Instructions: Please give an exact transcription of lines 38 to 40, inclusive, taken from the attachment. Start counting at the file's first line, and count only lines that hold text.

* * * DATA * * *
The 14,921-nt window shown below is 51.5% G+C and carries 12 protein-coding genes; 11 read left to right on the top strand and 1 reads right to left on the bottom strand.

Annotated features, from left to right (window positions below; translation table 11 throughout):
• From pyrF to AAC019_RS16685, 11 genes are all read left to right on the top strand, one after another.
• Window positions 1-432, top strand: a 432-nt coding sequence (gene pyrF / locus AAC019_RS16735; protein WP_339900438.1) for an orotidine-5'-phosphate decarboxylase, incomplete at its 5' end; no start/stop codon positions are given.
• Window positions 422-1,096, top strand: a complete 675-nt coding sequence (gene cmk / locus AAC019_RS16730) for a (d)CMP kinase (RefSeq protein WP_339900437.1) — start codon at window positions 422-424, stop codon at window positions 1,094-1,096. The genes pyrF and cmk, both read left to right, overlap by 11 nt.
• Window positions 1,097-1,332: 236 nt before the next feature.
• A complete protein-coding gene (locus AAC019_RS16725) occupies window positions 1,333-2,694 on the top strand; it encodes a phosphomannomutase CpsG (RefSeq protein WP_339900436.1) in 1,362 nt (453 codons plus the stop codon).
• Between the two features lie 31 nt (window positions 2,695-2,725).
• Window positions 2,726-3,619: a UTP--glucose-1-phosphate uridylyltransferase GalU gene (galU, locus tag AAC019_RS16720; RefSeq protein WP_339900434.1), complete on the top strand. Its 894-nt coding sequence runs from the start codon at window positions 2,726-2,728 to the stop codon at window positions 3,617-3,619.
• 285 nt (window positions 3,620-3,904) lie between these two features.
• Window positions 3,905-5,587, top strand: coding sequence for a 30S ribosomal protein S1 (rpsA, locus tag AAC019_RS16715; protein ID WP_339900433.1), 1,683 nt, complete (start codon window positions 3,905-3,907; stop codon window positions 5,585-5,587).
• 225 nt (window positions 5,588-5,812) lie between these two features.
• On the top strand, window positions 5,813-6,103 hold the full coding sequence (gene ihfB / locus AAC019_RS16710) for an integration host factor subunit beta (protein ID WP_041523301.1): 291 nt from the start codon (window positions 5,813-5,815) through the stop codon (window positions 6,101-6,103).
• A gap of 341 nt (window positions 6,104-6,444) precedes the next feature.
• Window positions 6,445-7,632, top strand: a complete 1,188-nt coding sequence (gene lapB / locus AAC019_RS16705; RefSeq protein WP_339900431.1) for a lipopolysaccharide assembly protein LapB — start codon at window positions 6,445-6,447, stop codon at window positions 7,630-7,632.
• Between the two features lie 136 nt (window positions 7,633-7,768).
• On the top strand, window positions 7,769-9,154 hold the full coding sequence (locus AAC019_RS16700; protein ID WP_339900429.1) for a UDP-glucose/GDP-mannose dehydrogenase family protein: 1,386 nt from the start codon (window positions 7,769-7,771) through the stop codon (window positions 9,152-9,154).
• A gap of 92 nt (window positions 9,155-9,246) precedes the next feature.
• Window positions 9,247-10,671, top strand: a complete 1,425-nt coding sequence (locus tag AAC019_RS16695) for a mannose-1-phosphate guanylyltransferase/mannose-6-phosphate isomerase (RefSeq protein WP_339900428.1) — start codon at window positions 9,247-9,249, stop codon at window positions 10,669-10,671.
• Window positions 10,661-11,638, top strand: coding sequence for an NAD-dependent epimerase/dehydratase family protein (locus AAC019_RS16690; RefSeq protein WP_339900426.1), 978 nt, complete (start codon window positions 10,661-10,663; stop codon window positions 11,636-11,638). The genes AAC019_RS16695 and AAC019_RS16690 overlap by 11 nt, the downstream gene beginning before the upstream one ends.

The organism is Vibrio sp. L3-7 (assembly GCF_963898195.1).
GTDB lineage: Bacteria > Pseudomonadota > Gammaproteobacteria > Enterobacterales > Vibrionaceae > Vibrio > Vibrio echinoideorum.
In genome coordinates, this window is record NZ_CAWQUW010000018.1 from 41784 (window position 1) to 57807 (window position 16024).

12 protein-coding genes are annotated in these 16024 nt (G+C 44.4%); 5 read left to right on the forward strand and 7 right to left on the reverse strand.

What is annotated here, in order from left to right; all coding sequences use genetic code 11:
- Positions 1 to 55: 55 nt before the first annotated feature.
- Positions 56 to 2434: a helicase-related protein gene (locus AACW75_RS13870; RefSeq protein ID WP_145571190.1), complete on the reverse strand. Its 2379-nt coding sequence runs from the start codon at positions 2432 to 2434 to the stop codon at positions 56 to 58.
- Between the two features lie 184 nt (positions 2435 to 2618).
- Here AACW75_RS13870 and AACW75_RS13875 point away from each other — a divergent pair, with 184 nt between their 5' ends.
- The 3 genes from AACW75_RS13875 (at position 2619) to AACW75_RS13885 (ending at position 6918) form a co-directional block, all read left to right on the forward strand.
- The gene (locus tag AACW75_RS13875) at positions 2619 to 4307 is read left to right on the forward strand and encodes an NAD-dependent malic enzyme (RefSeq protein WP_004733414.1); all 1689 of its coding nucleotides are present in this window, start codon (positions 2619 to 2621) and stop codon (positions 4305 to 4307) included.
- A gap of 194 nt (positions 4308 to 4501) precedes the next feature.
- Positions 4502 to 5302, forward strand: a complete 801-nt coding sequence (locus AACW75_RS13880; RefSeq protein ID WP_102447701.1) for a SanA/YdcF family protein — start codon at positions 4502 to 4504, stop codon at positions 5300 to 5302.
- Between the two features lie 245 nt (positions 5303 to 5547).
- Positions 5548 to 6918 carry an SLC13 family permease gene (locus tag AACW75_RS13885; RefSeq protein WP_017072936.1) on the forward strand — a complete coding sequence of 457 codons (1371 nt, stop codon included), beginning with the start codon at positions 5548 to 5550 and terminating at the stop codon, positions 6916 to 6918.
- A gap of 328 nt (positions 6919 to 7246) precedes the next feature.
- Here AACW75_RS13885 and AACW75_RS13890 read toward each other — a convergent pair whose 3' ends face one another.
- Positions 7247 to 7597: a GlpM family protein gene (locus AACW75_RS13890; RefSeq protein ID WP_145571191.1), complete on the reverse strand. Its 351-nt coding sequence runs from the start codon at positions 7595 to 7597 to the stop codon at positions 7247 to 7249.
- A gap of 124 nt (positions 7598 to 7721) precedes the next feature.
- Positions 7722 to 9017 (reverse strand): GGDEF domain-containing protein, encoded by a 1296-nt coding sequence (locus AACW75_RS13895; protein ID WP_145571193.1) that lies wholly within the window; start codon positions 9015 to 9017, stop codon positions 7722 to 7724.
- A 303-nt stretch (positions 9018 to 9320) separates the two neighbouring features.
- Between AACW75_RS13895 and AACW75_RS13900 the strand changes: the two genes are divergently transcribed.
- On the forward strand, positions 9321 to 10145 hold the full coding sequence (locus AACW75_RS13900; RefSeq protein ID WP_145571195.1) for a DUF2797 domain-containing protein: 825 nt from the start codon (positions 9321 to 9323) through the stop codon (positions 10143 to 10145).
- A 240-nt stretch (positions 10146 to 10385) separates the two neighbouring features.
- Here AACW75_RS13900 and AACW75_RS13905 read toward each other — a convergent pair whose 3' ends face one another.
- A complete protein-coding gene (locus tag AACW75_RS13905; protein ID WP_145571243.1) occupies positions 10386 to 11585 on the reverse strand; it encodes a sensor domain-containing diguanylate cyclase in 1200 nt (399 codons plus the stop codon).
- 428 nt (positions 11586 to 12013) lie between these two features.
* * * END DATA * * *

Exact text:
- Positions 7247 to 7597: a GlpM family protein gene (locus AACW75_RS13890; RefSeq protein ID WP_145571191.1), complete on the reverse strand. Its 351-nt coding sequence runs from the start codon at positions 7595 to 7597 to the stop codon at positions 7247 to 7249.
- A gap of 124 nt (positions 7598 to 7721) precedes the next feature.
- Positions 7722 to 9017 (reverse strand): GGDEF domain-containing protein, encoded by a 1296-nt coding sequence (locus AACW75_RS13895; protein ID WP_145571193.1) that lies wholly within the window; start codon positions 9015 to 9017, stop codon positions 7722 to 7724.